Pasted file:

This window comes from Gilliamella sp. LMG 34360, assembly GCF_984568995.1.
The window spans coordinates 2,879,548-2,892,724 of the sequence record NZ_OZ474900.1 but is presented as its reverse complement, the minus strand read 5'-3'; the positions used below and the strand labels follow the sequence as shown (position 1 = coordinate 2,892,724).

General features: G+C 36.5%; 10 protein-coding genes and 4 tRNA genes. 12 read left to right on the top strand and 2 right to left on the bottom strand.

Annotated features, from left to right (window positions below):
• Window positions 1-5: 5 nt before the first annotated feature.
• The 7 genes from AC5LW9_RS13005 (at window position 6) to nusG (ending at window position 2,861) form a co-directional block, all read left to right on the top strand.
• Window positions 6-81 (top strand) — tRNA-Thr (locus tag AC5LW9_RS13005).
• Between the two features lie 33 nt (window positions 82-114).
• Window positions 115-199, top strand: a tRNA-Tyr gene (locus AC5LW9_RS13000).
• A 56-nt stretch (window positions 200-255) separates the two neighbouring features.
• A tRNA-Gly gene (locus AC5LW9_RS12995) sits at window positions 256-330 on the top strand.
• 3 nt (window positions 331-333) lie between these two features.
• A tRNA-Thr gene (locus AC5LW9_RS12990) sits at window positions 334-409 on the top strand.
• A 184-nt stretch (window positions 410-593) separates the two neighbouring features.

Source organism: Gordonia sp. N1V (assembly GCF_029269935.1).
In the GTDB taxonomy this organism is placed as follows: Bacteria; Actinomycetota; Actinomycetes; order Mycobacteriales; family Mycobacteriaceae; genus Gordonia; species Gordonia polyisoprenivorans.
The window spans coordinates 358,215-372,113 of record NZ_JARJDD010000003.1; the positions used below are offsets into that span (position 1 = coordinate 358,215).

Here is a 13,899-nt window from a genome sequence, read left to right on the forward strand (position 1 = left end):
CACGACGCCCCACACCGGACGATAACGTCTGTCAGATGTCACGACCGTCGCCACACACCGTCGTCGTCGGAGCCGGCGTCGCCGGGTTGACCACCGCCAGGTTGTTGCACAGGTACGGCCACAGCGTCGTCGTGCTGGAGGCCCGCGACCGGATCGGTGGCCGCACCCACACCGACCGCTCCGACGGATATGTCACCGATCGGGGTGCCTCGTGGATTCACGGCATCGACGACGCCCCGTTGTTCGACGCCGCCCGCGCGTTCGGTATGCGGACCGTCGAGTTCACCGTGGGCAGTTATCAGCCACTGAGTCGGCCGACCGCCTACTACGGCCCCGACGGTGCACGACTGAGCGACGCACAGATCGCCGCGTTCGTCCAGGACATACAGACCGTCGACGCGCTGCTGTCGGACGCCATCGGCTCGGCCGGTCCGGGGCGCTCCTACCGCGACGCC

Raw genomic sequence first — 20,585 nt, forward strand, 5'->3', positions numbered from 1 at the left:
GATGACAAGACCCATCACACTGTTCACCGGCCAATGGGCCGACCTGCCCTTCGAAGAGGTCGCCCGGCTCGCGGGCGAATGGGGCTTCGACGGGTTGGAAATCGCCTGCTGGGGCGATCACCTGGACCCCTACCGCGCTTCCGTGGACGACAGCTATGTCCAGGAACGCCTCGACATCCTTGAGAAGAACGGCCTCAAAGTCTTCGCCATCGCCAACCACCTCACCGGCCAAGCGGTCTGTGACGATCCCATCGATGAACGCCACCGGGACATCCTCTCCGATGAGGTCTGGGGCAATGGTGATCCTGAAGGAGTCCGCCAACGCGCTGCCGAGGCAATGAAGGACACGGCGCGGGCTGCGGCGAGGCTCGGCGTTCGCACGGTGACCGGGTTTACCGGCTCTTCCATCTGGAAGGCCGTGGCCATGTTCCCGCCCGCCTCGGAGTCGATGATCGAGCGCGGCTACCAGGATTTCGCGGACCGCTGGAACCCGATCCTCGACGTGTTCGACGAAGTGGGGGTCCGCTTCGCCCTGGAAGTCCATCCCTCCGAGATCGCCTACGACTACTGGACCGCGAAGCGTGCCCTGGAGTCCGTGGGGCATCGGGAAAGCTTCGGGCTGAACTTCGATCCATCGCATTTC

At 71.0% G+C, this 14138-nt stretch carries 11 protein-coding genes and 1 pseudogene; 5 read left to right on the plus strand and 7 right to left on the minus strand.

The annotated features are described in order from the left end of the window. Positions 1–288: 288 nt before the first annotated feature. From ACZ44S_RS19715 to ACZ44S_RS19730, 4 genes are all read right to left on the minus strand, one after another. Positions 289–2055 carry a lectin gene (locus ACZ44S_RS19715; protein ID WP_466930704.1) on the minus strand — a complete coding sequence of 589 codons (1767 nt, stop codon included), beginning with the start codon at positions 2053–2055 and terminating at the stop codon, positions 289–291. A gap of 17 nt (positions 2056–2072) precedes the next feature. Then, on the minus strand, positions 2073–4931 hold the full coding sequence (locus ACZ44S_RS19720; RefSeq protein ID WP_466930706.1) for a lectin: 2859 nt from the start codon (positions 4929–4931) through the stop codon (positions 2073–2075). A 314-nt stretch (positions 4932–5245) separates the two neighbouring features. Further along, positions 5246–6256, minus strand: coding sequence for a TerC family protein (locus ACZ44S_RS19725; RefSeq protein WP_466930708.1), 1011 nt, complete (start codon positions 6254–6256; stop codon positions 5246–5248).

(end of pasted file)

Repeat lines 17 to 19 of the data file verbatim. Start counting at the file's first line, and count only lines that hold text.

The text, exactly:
The window spans coordinates 358,215-372,113 of record NZ_JARJDD010000003.1; the positions used below are offsets into that span (position 1 = coordinate 358,215).

Here is a 13,899-nt window from a genome sequence, read left to right on the forward strand (position 1 = left end):
CACGACGCCCCACACCGGACGATAACGTCTGTCAGATGTCACGACCGTCGCCACACACCGTCGTCGTCGGAGCCGGCGTCGCCGGGTTGACCACCGCCAGGTTGTTGCACAGGTACGGCCACAGCGTCGTCGTGCTGGAGGCCCGCGACCGGATCGGTGGCCGCACCCACACCGACCGCTCCGACGGATATGTCACCGATCGGGGTGCCTCGTGGATTCACGGCATCGACGACGCCCCGTTGTTCGACGCCGCCCGCGCGTTCGGTATGCGGACCGTCGAGTTCACCGTGGGCAGTTATCAGCCACTGAGTCGGCCGACCGCCTACTACGGCCCCGACGGTGCACGACTGAGCGACGCACAGATCGCCGCGTTCGTCCAGGACATACAGACCGTCGACGCGCTGCTGTCGGACGCCATCGGCTCGGCCGGTCCGGGGCGCTCCTACCGCGACGCC